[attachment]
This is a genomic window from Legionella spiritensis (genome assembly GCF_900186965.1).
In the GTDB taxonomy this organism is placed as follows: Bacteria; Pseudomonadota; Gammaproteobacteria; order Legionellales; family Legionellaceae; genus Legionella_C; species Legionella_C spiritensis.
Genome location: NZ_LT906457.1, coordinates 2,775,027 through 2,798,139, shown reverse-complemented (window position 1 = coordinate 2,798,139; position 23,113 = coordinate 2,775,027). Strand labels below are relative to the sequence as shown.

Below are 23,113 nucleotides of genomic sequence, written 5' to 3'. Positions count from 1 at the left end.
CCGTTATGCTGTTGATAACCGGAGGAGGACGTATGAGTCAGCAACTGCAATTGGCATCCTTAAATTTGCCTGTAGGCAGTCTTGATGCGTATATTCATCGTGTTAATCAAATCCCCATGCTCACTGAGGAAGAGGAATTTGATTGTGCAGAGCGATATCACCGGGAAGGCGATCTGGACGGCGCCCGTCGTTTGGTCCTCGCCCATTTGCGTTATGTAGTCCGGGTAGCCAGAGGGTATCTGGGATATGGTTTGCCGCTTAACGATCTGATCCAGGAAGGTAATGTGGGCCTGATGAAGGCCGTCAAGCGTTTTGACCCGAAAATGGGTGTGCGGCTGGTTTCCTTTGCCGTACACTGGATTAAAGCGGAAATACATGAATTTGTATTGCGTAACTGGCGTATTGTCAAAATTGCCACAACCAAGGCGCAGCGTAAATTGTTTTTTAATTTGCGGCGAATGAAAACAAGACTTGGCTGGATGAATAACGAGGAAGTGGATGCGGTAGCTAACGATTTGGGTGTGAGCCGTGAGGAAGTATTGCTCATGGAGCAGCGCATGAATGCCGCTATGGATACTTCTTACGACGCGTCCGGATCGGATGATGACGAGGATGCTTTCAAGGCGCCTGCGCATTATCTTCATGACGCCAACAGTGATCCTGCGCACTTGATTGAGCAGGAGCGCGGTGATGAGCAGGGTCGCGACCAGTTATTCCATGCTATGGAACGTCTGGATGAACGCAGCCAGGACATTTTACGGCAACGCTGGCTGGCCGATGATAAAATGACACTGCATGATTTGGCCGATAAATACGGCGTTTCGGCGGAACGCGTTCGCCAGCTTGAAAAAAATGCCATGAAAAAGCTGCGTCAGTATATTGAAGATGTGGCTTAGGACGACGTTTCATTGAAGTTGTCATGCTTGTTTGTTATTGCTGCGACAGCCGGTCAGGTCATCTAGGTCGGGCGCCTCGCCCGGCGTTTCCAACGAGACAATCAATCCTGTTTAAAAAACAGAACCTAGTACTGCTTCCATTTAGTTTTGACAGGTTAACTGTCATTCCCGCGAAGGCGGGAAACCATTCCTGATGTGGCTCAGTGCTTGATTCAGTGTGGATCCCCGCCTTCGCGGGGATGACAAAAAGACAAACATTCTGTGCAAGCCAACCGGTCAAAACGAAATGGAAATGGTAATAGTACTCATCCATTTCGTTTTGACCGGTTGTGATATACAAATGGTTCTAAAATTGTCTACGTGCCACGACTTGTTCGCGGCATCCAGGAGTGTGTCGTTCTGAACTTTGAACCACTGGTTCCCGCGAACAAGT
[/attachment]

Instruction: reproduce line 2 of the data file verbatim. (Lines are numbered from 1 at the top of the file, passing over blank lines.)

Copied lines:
In the GTDB taxonomy this organism is placed as follows: Bacteria; Pseudomonadota; Gammaproteobacteria; order Legionellales; family Legionellaceae; genus Legionella_C; species Legionella_C spiritensis.